With how expensive a multi-day wedding can get, I rarely get a couple that books me for the henna ceremony. Personally, I recommend it. It’s practically the bride’s bachelorette. There are a lot of pre-events when it comes to a Southasian Wedding. The henna ceremony is often the most casual. For this bride, it was in the private party room of a restaurant. Though you would never guess it considering how well they decorated it for the event.
Henna, also known as Mehndi, is an ancient form of body art originating in India and across South Asia and the Middle East. A henna ceremony is a pre-wedding celebration in Hindu, Sikh, and Muslim culture when the bride has the mehndi “stain” applied to her skin. It traditionally covers her palms, back of hands, feet, and anywhere else she chooses. Typically held the day before the actual wedding, this event often has a lounge feel. Although henna associates with weddings, the paste does offer a cooling feature. This is why it’s so culturally popular in warmer countries. For example, ancient Egypt, royalty would cover their entire body in it as a way to stay cool.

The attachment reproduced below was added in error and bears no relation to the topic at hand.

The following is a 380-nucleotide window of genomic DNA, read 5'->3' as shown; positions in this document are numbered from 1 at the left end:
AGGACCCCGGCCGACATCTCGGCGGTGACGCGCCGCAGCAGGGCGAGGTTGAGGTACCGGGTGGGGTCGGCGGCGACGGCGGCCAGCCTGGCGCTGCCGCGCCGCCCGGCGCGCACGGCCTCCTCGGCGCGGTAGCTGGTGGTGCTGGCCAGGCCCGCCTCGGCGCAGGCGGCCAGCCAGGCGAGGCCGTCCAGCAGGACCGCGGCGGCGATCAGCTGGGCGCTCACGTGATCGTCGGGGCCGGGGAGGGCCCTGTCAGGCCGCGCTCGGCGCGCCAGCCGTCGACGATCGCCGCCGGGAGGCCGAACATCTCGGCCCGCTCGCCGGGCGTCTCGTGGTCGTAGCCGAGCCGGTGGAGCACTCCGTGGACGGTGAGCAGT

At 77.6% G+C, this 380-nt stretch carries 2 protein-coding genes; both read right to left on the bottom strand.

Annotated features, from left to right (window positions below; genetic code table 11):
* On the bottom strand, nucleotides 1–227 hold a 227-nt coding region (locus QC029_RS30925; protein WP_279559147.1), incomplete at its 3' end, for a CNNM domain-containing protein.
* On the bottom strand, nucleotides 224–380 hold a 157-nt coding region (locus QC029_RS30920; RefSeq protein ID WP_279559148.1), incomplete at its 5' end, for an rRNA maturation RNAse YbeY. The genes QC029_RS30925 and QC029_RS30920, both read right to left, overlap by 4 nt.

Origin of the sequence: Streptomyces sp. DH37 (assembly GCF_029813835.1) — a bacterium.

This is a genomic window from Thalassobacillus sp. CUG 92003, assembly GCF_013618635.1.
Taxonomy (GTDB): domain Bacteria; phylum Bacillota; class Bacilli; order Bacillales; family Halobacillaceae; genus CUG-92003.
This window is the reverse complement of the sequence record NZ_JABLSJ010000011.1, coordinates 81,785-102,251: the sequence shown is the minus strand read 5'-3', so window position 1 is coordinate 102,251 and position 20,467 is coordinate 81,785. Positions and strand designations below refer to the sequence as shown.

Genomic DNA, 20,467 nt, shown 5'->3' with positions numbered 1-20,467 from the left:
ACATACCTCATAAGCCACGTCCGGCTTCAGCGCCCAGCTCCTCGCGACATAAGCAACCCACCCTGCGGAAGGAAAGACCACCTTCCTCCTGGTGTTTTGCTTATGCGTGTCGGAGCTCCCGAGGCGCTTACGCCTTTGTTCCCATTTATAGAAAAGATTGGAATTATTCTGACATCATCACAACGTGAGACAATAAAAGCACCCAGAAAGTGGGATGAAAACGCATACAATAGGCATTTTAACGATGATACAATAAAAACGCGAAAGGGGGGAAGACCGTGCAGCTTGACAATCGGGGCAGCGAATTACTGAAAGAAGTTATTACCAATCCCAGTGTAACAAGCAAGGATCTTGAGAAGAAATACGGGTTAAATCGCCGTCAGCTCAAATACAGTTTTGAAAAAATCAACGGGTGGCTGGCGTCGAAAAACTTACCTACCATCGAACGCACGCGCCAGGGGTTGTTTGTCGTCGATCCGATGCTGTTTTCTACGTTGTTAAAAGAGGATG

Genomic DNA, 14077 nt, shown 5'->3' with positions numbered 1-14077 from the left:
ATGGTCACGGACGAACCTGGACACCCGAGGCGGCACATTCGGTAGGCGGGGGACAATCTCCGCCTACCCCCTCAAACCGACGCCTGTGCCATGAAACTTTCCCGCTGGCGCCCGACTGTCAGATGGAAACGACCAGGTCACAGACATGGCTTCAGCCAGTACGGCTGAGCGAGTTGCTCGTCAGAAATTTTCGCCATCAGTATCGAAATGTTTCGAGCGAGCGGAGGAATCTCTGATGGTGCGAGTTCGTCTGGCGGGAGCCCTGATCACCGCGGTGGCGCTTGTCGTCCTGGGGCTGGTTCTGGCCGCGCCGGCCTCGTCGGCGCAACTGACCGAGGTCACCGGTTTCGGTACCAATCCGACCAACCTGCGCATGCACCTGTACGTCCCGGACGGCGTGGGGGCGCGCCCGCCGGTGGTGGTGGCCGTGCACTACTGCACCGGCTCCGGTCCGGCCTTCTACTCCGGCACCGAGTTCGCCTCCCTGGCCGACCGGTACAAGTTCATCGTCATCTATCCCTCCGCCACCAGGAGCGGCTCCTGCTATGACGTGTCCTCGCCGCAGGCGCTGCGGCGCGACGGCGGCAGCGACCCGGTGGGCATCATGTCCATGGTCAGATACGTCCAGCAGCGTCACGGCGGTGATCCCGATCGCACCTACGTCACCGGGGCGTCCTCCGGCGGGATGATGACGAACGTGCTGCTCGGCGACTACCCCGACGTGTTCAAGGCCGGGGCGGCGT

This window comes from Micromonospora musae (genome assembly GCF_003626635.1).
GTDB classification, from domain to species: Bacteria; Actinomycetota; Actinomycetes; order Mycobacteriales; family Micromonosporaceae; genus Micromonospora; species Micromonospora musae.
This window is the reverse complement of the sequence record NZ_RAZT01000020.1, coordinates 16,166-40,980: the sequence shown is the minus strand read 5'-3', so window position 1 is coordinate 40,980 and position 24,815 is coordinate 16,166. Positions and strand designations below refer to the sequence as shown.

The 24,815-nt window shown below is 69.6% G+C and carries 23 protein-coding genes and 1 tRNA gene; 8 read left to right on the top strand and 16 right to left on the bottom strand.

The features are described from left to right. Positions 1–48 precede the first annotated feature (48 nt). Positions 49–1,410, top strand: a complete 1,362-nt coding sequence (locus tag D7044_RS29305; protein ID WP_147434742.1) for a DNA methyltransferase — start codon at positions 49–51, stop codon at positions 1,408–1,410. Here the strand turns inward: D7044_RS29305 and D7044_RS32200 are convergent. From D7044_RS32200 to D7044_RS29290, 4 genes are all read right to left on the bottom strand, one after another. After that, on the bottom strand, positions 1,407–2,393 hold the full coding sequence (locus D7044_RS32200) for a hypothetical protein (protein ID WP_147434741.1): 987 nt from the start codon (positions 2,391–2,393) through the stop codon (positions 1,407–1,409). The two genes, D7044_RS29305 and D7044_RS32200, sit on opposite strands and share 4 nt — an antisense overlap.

There’s a reason the party occurs so close to the ceremony. Tradition says the deeper the color of the bride’s henna, the happier the bride and groom’s marriage will be. Depending on the family, it can also mean how much the bride’s mother-in-law loves her. However, the color is derived from your own body temperature. The warmer you are, the darker the stain. It’s why you’ll find a lot of drinking at these events. Alcohol will actually warm you up and allow the stain to come out darker.
Designs symbolize various blessings, luck, joy, and love. The groom’s name is usually hidden somewhere in the patterns. He has to find it on the wedding night before getting to “do it.” This is one of my favorite traditions. With brides getting more and more creative with their henna designs, they can turn this tradition into a very fun sex game. From the lovely people who brought you the Kama Sutra.